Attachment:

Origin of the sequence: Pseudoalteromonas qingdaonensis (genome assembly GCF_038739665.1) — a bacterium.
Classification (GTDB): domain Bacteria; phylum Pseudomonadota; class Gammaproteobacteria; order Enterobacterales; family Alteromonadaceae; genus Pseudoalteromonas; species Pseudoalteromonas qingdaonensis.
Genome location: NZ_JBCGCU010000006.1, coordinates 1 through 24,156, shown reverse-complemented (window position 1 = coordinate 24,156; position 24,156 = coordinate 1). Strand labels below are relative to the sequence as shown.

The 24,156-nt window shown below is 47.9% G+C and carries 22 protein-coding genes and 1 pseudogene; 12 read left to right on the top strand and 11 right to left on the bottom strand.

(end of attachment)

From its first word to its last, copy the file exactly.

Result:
Origin of the sequence: Pseudoalteromonas qingdaonensis (genome assembly GCF_038739665.1) — a bacterium.
Classification (GTDB): domain Bacteria; phylum Pseudomonadota; class Gammaproteobacteria; order Enterobacterales; family Alteromonadaceae; genus Pseudoalteromonas; species Pseudoalteromonas qingdaonensis.
Genome location: NZ_JBCGCU010000006.1, coordinates 1 through 24,156, shown reverse-complemented (window position 1 = coordinate 24,156; position 24,156 = coordinate 1). Strand labels below are relative to the sequence as shown.

The 24,156-nt window shown below is 47.9% G+C and carries 22 protein-coding genes and 1 pseudogene; 12 read left to right on the top strand and 11 right to left on the bottom strand.